FAQ
According to the DBI docs:

==========
Perform whatever processing is necessary to execute the prepared
statement. An undef is returned if an error occurs. A successful execute
always returns true regardless of the number of rows affected, even if
it's zero (see below). It is always important to check the return status
of execute (and most other DBI methods) for errors if you're not using
"RaiseError".

For a non-SELECT statement, execute returns the number of rows affected,
if known. If no rows were affected, then execute returns "0E0", which
Perl will treat as 0 but will regard as true. Note that it is not an
error for no rows to be affected by a statement. If the number of rows
affected is not known, then execute returns -1.

For SELECT statements, execute simply "starts" the query within the
database engine. Use one of the fetch methods to retrieve the data after
calling execute. The execute method does not return the number of rows
that will be returned by the query (because most databases can't tell in
advance), it simply returns a true value.

If any arguments are given, then execute will effectively call
"bind_param" for each value before executing the statement. Values bound
in this way are usually treated as SQL_VARCHAR types unless the driver
can determine the correct type (which is rare), or unless bind_param (or
bind_param_inout) has already been used to specify the type.

If execute() is called on a statement handle that's still active
($sth->{Active} is true) then it should effectively call finish() to
tidy up the previous execution results before starting this new execution.
==========

but I'm doing a select * from table and getting back a true value
which is 1. I thought for a successful select, execute would return
0E0 (which is true) but not 1. I was hoping to use true but not
0E0 to identify a non-select statement that affected rows.

The following code using dbd::mysql illustrates this:

#!/usr/bin/perl
use strict;
use warnings;
use DBI;
use Data::Dumper;

my $dbh = DBI->connect(
'DBI:mysql:mjetest', 'xxx', 'yyy',
) or die "DBI::errstr";

$dbh->do(q/drop table if exists mytest/);
$dbh->do(q/create table mytest (a int primary key, b char(20))/);
my $sth = $dbh->prepare(q/insert into mytest values (?,?)/);
$sth->execute(1, 'one');
$sth->execute(2, 'two');
$sth->execute(3, 'three');
$sth = $dbh->prepare("select * from mytest where b = ?");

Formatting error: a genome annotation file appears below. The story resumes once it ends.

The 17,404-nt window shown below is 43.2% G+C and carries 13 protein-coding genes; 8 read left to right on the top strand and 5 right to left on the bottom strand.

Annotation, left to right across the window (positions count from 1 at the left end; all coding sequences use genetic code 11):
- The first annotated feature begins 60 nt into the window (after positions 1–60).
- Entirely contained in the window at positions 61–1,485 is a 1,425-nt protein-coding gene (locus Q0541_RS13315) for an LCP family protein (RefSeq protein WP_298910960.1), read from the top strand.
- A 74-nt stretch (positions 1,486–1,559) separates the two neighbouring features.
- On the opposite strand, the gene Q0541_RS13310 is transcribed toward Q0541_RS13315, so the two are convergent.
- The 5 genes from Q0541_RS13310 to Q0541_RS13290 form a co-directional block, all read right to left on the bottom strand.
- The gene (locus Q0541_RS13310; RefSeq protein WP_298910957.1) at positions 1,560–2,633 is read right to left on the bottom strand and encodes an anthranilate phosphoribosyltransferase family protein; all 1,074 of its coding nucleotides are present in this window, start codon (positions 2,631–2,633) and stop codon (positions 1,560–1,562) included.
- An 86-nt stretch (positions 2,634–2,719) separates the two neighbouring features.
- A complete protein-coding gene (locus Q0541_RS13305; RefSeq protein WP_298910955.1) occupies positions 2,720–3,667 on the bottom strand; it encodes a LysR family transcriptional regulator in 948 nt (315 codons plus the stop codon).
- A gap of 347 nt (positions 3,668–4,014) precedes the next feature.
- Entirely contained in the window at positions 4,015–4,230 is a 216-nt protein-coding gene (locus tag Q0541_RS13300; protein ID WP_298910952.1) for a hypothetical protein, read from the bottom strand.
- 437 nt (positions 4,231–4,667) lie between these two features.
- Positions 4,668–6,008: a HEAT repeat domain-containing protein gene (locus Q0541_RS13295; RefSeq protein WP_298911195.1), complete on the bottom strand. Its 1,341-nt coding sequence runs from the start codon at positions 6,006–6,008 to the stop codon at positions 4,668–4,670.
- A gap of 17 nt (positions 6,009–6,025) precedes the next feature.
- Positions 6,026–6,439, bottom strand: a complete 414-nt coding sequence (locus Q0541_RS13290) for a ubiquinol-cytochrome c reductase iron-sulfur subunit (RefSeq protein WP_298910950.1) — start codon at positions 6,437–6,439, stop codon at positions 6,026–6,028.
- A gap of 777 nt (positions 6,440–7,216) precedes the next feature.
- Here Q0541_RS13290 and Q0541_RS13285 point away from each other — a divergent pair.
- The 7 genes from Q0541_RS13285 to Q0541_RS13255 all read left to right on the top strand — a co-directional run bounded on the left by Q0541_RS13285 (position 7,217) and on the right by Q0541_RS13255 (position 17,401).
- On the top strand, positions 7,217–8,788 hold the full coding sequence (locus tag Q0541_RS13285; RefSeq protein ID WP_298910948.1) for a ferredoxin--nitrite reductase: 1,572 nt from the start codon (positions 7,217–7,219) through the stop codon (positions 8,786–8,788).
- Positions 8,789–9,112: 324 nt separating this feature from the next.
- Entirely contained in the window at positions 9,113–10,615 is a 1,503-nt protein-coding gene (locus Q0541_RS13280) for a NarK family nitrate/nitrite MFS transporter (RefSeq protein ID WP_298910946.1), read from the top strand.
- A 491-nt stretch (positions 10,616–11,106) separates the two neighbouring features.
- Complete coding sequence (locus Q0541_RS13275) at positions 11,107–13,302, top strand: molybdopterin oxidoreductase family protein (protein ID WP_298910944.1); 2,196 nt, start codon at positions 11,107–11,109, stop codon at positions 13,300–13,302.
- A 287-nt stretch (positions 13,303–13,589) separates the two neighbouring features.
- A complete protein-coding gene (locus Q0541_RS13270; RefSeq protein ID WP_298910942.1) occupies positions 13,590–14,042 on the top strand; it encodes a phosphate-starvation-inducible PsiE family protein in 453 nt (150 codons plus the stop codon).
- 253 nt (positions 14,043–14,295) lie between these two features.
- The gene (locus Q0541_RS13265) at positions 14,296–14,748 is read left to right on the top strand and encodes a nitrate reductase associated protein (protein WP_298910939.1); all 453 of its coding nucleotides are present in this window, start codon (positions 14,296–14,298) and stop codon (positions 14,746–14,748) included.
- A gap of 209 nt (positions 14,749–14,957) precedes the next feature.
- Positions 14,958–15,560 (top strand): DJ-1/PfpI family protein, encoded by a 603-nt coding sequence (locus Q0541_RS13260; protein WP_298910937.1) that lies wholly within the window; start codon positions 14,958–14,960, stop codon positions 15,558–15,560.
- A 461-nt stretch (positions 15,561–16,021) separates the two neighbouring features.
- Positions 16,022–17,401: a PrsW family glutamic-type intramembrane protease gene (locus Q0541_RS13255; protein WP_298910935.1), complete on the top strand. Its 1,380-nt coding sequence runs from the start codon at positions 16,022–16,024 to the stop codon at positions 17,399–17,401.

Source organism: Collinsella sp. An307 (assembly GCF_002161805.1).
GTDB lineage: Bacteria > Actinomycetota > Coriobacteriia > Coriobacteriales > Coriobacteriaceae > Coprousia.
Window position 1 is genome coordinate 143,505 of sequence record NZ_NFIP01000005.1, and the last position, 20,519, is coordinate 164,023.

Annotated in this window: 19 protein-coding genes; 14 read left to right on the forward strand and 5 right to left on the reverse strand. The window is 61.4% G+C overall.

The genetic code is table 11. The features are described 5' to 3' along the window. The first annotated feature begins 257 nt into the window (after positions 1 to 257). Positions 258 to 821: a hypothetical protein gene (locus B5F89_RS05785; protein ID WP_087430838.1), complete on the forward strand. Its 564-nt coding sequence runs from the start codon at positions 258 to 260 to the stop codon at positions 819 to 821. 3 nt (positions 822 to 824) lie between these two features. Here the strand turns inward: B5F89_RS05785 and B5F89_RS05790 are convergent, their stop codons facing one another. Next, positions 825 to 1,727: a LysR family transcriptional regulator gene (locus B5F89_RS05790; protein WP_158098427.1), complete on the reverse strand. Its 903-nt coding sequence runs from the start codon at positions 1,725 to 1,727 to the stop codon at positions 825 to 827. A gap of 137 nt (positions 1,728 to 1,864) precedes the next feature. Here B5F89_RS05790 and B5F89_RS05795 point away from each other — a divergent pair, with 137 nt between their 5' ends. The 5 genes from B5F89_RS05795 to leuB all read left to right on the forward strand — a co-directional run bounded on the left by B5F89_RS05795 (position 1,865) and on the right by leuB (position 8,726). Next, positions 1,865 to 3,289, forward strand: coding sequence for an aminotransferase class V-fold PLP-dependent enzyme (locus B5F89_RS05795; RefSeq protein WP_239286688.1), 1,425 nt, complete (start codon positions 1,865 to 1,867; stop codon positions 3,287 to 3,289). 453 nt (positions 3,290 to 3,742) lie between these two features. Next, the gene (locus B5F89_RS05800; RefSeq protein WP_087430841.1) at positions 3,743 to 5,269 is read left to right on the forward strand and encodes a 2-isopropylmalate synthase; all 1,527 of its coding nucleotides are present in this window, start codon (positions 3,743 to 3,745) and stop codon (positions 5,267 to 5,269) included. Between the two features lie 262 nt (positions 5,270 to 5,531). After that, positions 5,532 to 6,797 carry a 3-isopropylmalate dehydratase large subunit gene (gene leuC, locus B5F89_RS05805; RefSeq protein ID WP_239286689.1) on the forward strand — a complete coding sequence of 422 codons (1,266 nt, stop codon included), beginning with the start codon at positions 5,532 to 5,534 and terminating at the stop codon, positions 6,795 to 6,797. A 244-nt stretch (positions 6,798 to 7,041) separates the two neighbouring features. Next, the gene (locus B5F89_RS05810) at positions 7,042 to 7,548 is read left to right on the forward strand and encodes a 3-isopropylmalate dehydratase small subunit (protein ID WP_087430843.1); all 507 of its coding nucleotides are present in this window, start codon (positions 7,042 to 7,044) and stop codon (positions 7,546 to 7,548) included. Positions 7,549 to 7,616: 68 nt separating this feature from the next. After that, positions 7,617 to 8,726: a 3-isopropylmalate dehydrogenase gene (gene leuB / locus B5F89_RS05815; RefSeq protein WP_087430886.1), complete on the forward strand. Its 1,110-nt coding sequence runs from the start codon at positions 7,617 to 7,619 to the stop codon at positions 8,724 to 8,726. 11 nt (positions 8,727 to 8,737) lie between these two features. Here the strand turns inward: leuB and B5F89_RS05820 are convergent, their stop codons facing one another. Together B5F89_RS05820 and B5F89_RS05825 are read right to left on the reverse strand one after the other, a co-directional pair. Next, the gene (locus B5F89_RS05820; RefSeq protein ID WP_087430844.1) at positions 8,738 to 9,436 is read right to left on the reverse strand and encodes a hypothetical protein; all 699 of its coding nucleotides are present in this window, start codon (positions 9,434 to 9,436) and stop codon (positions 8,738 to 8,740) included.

my $sts = $sth->execute('one');
print "sts = $sts\n";
$ref = $sth->fetchrow_arrayref;

which produces:

sts = 1

but I expected 0E0.

This was with DBI 1.50.

Any ideas? Am I missing something?

Martin

Search Discussions

  • Tim Bunce at May 19, 2006 at 11:29 pm

    On Fri, May 19, 2006 at 07:24:13PM +0100, Martin J. Evans wrote:

    but I'm doing a select * from table and getting back a true value
    which is 1. I thought for a successful select, execute would return
    0E0 (which is true) but not 1. I was hoping to use true but not
    0E0 to identify a non-select statement that affected rows.
    You can use $sth->{NUM_OF_FIELDS} to tell if it's a SELECT statement.

    Tim.
  • Martin J. Evans at May 22, 2006 at 8:13 am

    On 19-May-2006 Tim Bunce wrote:
    On Fri, May 19, 2006 at 07:24:13PM +0100, Martin J. Evans wrote:

    but I'm doing a select * from table and getting back a true value
    which is 1. I thought for a successful select, execute would return
    0E0 (which is true) but not 1. I was hoping to use true but not
    0E0 to identify a non-select statement that affected rows.
    You can use $sth->{NUM_OF_FIELDS} to tell if it's a SELECT statement.

    Tim.
    Thanks and sorry - what comes from working too late.
    I've made that change but I still don't think execute is returning what the
    documentation suggests it should.

    Martin
    --
    Martin J. Evans
    Easysoft Ltd, UK
    http://www.easysoft.com

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postedMay 19, '06 at 6:27p
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